Archive - 2009 - Blog entry
Will we stand up in 2010, or keep bending over?
For all of those who feel China is going to take over the free world, just remember that when you blow a bubble (particularly a balance sheet bubble) it is bound to pop. The damage from the pop invariably does more harm than the boost from the bubble. It has always been the case, particularly when leverage is involved - which makes the impact that much more devastating. If anybody can attest to this, it should be us Americans (British, Spanish, Irish, those from Dubai, Japanese...).
We need another six Saudi Arabias, and now!The $10 trillion price tag for Decarbonization
2009 was a game changer, a year that will have profound long-term impacts on our future. These changes are generational. Here are the top 10 economic events of 2009. Understand them well because they will change your future and the future of your children and grandchildren. It won't be good change.
In support of Huffington Post's call for people to move our money from the giant banks to small banks and credit unions, here are ways to locate credit unions and assess their safety ...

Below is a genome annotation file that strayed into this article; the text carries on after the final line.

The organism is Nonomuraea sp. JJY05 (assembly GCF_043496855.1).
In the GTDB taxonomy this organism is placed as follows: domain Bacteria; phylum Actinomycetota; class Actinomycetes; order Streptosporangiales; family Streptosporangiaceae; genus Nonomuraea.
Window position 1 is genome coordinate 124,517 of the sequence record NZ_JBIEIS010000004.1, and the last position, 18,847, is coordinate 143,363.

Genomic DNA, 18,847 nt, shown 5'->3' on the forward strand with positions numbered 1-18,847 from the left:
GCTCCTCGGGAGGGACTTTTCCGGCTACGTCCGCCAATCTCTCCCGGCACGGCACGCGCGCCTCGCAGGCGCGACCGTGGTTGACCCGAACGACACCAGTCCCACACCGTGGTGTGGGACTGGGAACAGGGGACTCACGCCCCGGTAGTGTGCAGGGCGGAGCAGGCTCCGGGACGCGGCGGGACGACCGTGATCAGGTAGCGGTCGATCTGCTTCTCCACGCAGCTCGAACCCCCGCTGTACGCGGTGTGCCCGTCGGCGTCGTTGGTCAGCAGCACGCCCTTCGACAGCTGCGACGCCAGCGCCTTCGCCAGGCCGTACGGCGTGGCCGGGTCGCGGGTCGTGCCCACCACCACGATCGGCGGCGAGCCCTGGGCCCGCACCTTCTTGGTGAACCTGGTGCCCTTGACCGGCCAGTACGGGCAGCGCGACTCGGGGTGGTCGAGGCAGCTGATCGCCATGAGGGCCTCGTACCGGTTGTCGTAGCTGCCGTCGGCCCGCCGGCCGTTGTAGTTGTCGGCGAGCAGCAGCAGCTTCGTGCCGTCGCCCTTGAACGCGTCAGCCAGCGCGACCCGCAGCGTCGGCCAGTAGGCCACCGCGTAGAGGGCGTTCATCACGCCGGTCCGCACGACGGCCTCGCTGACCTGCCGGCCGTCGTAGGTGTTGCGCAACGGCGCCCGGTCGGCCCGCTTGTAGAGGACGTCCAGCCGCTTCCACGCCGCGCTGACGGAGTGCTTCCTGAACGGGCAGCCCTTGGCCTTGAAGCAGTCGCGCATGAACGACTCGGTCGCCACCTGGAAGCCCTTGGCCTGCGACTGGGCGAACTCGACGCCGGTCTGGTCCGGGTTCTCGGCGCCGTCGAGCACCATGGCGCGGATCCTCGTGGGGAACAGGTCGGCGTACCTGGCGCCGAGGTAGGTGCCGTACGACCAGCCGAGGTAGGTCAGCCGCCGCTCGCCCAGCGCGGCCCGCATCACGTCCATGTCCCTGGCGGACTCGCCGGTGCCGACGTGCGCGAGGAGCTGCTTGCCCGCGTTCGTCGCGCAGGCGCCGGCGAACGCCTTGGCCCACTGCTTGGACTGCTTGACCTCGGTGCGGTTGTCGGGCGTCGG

What went awry at CalPERS is a textbook case of poor pension governance. And it's not just CalPERS. Reckless greed and sheer stupidity pervades the wider pension industry. Please read this comment carefully so you too are made aware of how pension investments can go awfully wrong.
A question to ask? Who knows, we may learn something. Blog economics.
"This is just another bailout of the financial system, because the tens of trillions of dollars already committed are not nearly enough."
Nuclear energy makes the greatest comeback of all time. Not your father's nuclear power plant. Better start practicing your “hustle.”
My Spanish bank and real estate thesis looks to be panning out, disrupted by that hellish bear market rally. We shall see how accurate it is as the Spanish banks start to liquidate inventory.
So, what does it mean if we get another significant downturn? Well, not only are the 2003 to 2007 vintage mortgages in trouble, but those 2008 and 2009 mortgages are at risk as well. What are the chances of this happening? Fairly significant. For all of those guys who swear we are on the brink of a booming economic recovery, recall that it was housing depreciation that set all of this off to begin with.
As the 'naughties' come to a somewhat anti-climactic close, it is important for those of us in the investment community to take stock of what new lessons have been learned, what immutable laws have been reinforced, and what changes in policy, strategy and execution need to occur in order to avoid a repeat of the booms and busts of the last decade.
While everyone is scared to death of the next Black Swan event, they're totally ignoring the Black Sloth event in the making...
On November 18th, I suggested that everyone: